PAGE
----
Critical Success Factors to Yield Business Benefits from Semantic Technologies

Critical Success Factors to Yield Business Benefits from Semantic Technologies

Ronald C. Beckett (University of Western Sydney, Australia), Anni Rowland-Campbell (Semantic Transformations Pty Ltd, Australia) and Paul Strahl (Semantic Transformations Pty Ltd, Australia)
DOI: 10.4018/978-1-60960-765-4.ch012
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The purpose of this chapter is to explore opportunities offered by and issues associated with the use of emergent semantic technologies in enhancing an enterprise’s business position. These technologies include a foundation level set of standards and descriptive languages supporting interpretive connections to applications. The chapter is more oriented towards applications and the human side of the human/machine interface. We draw on both the literature and case material available to us as active practitioners to illustrate benefits realized and potential barriers to the uptake of semantic technologies. Critical success factors are related to user learning capabilities, the establishment of trust in the technology and its providers, and factors influencing the nature of potential engagement with users and markets.
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The word semantic relates to the meaning of words, or more broadly to philosophy concerned with meaning. Meaning can be context-specific. For example the word ‘field’ can have a variety of lay-person and professional community meanings, depending on the context in which it is used (e.g. agriculture, sport, or IT usage). The internet provides a fast communication pathway to large volumes of information, but it is up to the user to decide what information is relevant and how it might be interpreted and used – matters of context. The concept of a semantic web involves making this information understandable by computers (linked via the internet) in a generic way so relevant data sub-sets can be rapidly found, shared and combined in an appropriate context.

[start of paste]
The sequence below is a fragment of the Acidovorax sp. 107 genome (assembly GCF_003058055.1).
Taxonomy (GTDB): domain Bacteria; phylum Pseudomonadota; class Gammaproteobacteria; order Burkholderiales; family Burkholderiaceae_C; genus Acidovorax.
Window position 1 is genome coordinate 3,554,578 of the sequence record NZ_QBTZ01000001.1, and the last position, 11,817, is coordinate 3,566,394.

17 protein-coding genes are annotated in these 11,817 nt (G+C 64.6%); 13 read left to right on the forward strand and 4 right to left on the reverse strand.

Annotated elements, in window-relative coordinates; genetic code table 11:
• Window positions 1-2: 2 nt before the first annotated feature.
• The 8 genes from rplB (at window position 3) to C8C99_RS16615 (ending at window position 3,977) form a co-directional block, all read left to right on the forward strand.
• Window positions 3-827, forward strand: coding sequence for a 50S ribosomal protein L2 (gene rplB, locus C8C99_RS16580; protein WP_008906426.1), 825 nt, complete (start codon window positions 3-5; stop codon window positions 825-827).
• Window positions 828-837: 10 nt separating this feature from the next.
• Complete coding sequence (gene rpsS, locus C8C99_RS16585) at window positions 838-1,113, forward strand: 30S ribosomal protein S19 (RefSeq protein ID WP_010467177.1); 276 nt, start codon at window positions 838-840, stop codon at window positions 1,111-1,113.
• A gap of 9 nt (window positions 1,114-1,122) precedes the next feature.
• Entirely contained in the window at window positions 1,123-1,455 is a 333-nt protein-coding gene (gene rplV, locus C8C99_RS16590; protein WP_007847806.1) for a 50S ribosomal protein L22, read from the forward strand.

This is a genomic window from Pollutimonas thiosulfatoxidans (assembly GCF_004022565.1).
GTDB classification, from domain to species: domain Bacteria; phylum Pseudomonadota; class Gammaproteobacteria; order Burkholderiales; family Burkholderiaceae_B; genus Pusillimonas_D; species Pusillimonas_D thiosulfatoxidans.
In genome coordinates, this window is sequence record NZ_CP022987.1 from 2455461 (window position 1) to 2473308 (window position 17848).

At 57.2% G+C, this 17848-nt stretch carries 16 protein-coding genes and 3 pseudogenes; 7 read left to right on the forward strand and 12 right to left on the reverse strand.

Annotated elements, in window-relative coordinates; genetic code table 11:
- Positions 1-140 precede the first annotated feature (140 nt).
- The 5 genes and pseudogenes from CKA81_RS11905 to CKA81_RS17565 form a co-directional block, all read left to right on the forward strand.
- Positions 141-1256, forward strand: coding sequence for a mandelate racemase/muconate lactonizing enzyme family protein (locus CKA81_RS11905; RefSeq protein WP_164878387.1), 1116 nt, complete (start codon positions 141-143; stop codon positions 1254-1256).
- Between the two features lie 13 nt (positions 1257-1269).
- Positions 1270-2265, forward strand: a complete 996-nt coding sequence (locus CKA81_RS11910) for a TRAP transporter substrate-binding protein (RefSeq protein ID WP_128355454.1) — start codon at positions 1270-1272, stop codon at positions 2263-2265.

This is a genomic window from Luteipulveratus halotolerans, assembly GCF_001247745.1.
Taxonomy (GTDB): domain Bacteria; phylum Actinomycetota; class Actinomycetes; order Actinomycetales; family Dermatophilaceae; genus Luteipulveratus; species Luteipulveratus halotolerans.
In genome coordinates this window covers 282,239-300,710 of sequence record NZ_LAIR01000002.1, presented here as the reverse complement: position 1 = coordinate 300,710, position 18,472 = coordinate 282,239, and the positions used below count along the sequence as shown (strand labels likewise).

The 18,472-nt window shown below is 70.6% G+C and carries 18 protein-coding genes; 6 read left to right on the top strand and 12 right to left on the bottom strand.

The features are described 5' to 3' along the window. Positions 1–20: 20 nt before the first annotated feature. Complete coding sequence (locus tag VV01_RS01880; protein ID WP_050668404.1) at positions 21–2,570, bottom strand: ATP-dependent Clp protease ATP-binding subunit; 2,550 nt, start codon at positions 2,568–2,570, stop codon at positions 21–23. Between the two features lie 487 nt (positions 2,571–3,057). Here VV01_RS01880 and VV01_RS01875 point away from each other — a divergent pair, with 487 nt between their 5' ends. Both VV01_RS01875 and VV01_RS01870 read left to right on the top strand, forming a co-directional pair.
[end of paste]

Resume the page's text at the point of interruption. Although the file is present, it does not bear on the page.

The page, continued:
At a conceptual level, the possibilities offered by the semantic web are not new – we already use some relatively simple ideas to access large amounts of data. Here are some examples.

Consider a street directory where a relatively small number of icons having specific meanings are used to map a vast amount of information on to a grid to form a map. The information can be presented at higher or lower levels of detail and when specific instances of an icon or region are named, they can be linked to a key-word search facility. Other information such as height contours can be added to the grid. Google maps provide an on-line version. Combining machine-readable versions of the information with satellite navigation data has resulted in a new family of sat-nav products. Another example - libraries round the world use a common categorisation system to help store and find books and articles. One can search for a book by author, by name, or simply browse around one part of the library. In a similar way, Tufts University is using software called VUE (Visual Understanding Environment) to map key concepts and linkages between them to connect with vast amounts of multi-media data used in teaching ( A common requirement is an ability to navigate a journey to new places in a complex data environment. Imagine having a “map” of some important aspect of a business that is easily interpreted and automatically updated.

Consider the data-bus technology being used on modern aircraft. A relatively simple but dynamically changing data set managed by on-board computers is accessed by many functional devices via a communication system. Redundancy in the data and the communication pathways plus data interrogation by the data bus management system assure the availability and quality of data. Connected functional devices draw data off the bus and update some of the data in real time. As long as the data exchange protocols are honored each device can be independently changed. Imagine if, in an analogous way, semantic technologies could be used to link together disparate data-bases, and kept up-to-date through RSS feeds uniquely specified by individual users.

The ability to work with large volumes of data is becoming increasingly important as enterprises become more information and knowledge driven. Current internet search tools use key words to assemble a sub-set of information that may be useful in a particular context, but there may still be a large volume of information to sort through manually. In addition, the nature of the subset obtained depends on the search strategy adopted. In other words, there is know-how associated with the use of the tool, and we have to think about the best way to characterize what we are searching for. Analogous practices have emerged in the world of semantic technologies.

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